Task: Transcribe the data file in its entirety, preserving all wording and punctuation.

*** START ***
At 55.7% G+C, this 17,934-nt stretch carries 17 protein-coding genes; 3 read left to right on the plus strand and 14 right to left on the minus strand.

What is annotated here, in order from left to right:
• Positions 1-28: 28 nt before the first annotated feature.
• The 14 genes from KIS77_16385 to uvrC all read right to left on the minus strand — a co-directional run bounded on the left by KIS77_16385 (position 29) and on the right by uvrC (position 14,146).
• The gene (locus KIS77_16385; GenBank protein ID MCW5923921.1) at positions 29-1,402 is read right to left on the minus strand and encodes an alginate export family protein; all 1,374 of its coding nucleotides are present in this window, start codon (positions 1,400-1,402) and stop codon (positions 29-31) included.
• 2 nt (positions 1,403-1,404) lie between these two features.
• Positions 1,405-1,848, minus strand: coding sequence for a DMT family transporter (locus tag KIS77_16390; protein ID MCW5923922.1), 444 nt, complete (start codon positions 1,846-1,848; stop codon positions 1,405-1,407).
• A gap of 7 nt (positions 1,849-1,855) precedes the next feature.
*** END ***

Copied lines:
At 55.7% G+C, this 17,934-nt stretch carries 17 protein-coding genes; 3 read left to right on the plus strand and 14 right to left on the minus strand.

What is annotated here, in order from left to right:
• Positions 1-28: 28 nt before the first annotated feature.
• The 14 genes from KIS77_16385 to uvrC all read right to left on the minus strand — a co-directional run bounded on the left by KIS77_16385 (position 29) and on the right by uvrC (position 14,146).
• The gene (locus KIS77_16385; GenBank protein ID MCW5923921.1) at positions 29-1,402 is read right to left on the minus strand and encodes an alginate export family protein; all 1,374 of its coding nucleotides are present in this window, start codon (positions 1,400-1,402) and stop codon (positions 29-31) included.
• 2 nt (positions 1,403-1,404) lie between these two features.
• Positions 1,405-1,848, minus strand: coding sequence for a DMT family transporter (locus tag KIS77_16390; protein ID MCW5923922.1), 444 nt, complete (start codon positions 1,846-1,848; stop codon positions 1,405-1,407).
• A gap of 7 nt (positions 1,849-1,855) precedes the next feature.